2021 was a busy time for the residential sector. With Covid restrictions in place at the beginning of the year, the house move process was more onerous, though demand for vacant properties remained strong.
As lockdown restrictions were slowly lifted, the high demand for the majority of residential properties has enabled many landlords to obtain higher rental income compared with pre-pandemic rents. Demand remains high as we move into 2022.
As in the last few years, 2021 saw various legislative changes for residential
properties. Under the Coronavirus Act 2020, notice periods were extended in March 2020 and again in August 2020 to take notice periods in the majority of cases to 6 months, with some exceptions.
This was then extended through to 31 May 2021. As of that date, the notice periods were reduced but it was not until October 2021 that they returned to pre-pandemic lengths. The government have retained the right to revert to the longer notice periods again if required until March 2022.
There is a backlog of cases within courts currently. This is a result of courts being closed for a period last year, fewer cases going through the courts (once opened) due to Covid-19 restrictions, longer notice periods, and more people unfortunately falling into arrears through changes in circumstances during the pandemic. This being said, even when notices have expired, if tenants have not left the property at the end of the notice, the process for eviction through the legal system is a long one.
The courts are encouraging landlords to try and negotiate with their tenants to avoid going through the courts which, if possible, is likely to be the quicker method at this time. On the subject of debtors, the debt respite scheme was introduced in May 2021 enabling individuals to apply to a debt advice provider for “breathing space” whereby they have up to 60 days legal protection from creditors.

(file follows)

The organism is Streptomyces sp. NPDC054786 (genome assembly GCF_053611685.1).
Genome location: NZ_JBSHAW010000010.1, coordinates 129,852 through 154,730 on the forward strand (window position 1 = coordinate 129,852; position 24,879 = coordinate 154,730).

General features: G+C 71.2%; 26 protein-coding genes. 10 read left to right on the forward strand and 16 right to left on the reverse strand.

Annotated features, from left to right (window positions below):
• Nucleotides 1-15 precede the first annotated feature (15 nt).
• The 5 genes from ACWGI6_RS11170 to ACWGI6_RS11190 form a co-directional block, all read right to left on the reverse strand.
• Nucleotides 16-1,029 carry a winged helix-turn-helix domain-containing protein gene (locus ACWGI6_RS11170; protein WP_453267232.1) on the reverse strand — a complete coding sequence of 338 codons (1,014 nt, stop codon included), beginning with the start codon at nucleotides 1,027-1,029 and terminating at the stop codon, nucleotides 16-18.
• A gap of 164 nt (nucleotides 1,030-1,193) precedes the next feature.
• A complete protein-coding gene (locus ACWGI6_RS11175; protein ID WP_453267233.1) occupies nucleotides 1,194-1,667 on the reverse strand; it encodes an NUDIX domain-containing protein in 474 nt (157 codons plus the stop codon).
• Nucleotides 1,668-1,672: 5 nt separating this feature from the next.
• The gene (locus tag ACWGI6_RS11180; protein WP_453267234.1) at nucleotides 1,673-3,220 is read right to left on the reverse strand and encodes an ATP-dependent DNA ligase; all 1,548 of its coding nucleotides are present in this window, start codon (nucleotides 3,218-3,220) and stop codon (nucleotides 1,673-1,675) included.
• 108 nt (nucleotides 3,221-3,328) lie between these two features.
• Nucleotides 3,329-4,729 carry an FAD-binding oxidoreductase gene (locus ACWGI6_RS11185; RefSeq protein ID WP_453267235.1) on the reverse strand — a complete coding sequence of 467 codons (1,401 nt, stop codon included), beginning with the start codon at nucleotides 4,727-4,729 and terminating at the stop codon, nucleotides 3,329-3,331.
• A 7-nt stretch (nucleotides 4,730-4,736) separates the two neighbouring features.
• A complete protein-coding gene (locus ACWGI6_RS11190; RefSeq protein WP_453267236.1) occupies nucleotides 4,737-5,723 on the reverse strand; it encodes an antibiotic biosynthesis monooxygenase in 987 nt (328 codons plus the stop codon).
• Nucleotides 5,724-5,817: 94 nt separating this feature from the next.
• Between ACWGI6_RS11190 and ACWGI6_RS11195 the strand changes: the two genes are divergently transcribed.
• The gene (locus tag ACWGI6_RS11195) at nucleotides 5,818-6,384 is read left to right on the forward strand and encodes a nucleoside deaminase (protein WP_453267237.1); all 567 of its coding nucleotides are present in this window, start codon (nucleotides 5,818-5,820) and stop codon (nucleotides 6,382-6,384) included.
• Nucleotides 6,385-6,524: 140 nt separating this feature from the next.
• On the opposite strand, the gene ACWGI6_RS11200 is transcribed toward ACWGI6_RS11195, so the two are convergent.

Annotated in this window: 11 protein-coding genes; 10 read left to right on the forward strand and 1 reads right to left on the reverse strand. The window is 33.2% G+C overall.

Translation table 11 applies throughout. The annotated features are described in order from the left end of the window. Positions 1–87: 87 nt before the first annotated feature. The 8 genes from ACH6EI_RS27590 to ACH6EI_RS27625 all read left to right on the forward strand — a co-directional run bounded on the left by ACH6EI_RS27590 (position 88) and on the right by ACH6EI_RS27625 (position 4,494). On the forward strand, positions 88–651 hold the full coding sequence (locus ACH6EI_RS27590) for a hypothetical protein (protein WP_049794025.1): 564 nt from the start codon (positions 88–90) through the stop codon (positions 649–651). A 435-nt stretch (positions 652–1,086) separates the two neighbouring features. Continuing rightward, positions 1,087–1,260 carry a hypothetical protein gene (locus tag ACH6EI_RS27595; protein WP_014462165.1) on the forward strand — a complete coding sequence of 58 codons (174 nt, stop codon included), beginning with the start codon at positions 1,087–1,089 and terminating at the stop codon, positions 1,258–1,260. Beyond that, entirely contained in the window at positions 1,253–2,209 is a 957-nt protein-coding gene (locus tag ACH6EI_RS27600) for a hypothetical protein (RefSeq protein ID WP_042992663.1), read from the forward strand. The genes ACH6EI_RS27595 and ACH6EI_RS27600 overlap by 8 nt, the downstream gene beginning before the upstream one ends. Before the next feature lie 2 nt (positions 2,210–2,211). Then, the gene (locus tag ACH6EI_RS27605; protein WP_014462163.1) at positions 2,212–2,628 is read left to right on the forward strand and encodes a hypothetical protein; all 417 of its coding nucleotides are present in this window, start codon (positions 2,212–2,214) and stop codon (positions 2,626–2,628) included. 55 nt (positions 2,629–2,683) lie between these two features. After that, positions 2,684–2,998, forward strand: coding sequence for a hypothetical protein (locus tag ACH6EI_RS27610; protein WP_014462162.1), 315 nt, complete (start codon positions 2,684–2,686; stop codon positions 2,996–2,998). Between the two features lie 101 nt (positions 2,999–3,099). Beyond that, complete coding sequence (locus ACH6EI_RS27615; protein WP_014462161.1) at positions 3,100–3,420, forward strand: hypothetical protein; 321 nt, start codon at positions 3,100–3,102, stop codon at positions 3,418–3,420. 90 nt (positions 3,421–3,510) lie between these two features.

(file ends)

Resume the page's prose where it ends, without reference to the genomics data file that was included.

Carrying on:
This does not remove any of their liabilities (including rent due/rental arrears) but allows them to seek advice or financial assistance without people chasing them for payment or notices being served on them. Interest cannot be charged during this period.
There is also another version of the scheme for people who are suffering from mental health problems, whereby the breathing space will be for the whole period of their treatment plus 30 days.
The Electrical Safety Standards in Private Rented Sector (England) Regulations 2020 came into effect for all residential let properties from 1 April 2021. Prior to this, for the period from 1st July 2020 to 31 March 2021 it had just been for new lettings.
There are a few exceptions, including social housing and shared accommodation with a landlord/landlord’s family, but the majority of residential properties are now included within the regulations. Local Housing Authorities monitor this and in worst case scenarios, fines can be imposed.
It is therefore recommended that inspections and works are booked in as soon as possible to avoid any such issues.
Having left the European Union at the beginning of 2021, there were knock on effects with who can reside in the United Kingdom. There was a delay on the changes regarding documents required for Right to Rent checks but, as of 1 July 2021, applicants over the age of 18 from the EU/ EAA/Switzerland have to have paperwork in place as per the EU settlement scheme.
There is a “view and prove” service on the government’s website where the applicant’s status for residing in the UK can be checked which has worked well in practice. The checks are not required retrospectively for tenants already in occupation before 1st July 2021.
As a result of the Coronavirus Act 2020, it was agreed that Right to Rent checks could be completed virtually to minimise contact with applicants. This has been put in place until April 2022 and the government are considering ways of this being the case permanently going forward.
Overall 2021 has been a mixed period for the residential property market with rents increasing and fewer tenants struggling than in 2020, but with landlords facing long periods for gaining possession of properties, especially where the courts are required.
With the Renters Reform Bill being delayed until 2022, there are some uncertainties as to what lies ahead for residential landlords. More protection is likely for tenants in some ways, but also improved terms for landlords for obtaining possession of a property on other grounds.